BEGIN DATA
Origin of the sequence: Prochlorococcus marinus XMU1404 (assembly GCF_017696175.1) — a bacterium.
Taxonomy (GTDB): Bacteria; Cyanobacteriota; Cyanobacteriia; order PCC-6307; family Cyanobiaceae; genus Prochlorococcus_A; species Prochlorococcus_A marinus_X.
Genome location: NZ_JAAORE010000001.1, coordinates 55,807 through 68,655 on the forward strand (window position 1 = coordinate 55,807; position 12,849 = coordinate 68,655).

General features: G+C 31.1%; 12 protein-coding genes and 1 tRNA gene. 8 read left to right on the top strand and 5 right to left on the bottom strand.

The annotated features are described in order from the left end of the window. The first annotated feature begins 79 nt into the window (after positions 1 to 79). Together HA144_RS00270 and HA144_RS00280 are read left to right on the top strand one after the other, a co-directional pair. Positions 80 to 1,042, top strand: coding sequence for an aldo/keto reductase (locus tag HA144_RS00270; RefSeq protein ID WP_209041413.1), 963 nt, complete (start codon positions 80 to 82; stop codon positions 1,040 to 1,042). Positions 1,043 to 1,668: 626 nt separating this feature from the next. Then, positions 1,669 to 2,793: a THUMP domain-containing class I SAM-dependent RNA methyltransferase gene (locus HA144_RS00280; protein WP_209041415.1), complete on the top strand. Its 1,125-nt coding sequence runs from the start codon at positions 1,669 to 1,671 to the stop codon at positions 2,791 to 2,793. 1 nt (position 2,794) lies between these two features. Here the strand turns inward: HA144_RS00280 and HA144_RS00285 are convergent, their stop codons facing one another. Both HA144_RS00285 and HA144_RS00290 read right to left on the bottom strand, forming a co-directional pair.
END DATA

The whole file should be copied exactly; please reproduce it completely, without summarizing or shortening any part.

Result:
Origin of the sequence: Prochlorococcus marinus XMU1404 (assembly GCF_017696175.1) — a bacterium.
Taxonomy (GTDB): Bacteria; Cyanobacteriota; Cyanobacteriia; order PCC-6307; family Cyanobiaceae; genus Prochlorococcus_A; species Prochlorococcus_A marinus_X.
Genome location: NZ_JAAORE010000001.1, coordinates 55,807 through 68,655 on the forward strand (window position 1 = coordinate 55,807; position 12,849 = coordinate 68,655).

General features: G+C 31.1%; 12 protein-coding genes and 1 tRNA gene. 8 read left to right on the top strand and 5 right to left on the bottom strand.

The annotated features are described in order from the left end of the window. The first annotated feature begins 79 nt into the window (after positions 1 to 79). Together HA144_RS00270 and HA144_RS00280 are read left to right on the top strand one after the other, a co-directional pair. Positions 80 to 1,042, top strand: coding sequence for an aldo/keto reductase (locus tag HA144_RS00270; RefSeq protein ID WP_209041413.1), 963 nt, complete (start codon positions 80 to 82; stop codon positions 1,040 to 1,042). Positions 1,043 to 1,668: 626 nt separating this feature from the next. Then, positions 1,669 to 2,793: a THUMP domain-containing class I SAM-dependent RNA methyltransferase gene (locus HA144_RS00280; protein WP_209041415.1), complete on the top strand. Its 1,125-nt coding sequence runs from the start codon at positions 1,669 to 1,671 to the stop codon at positions 2,791 to 2,793. 1 nt (position 2,794) lies between these two features. Here the strand turns inward: HA144_RS00280 and HA144_RS00285 are convergent, their stop codons facing one another. Both HA144_RS00285 and HA144_RS00290 read right to left on the bottom strand, forming a co-directional pair.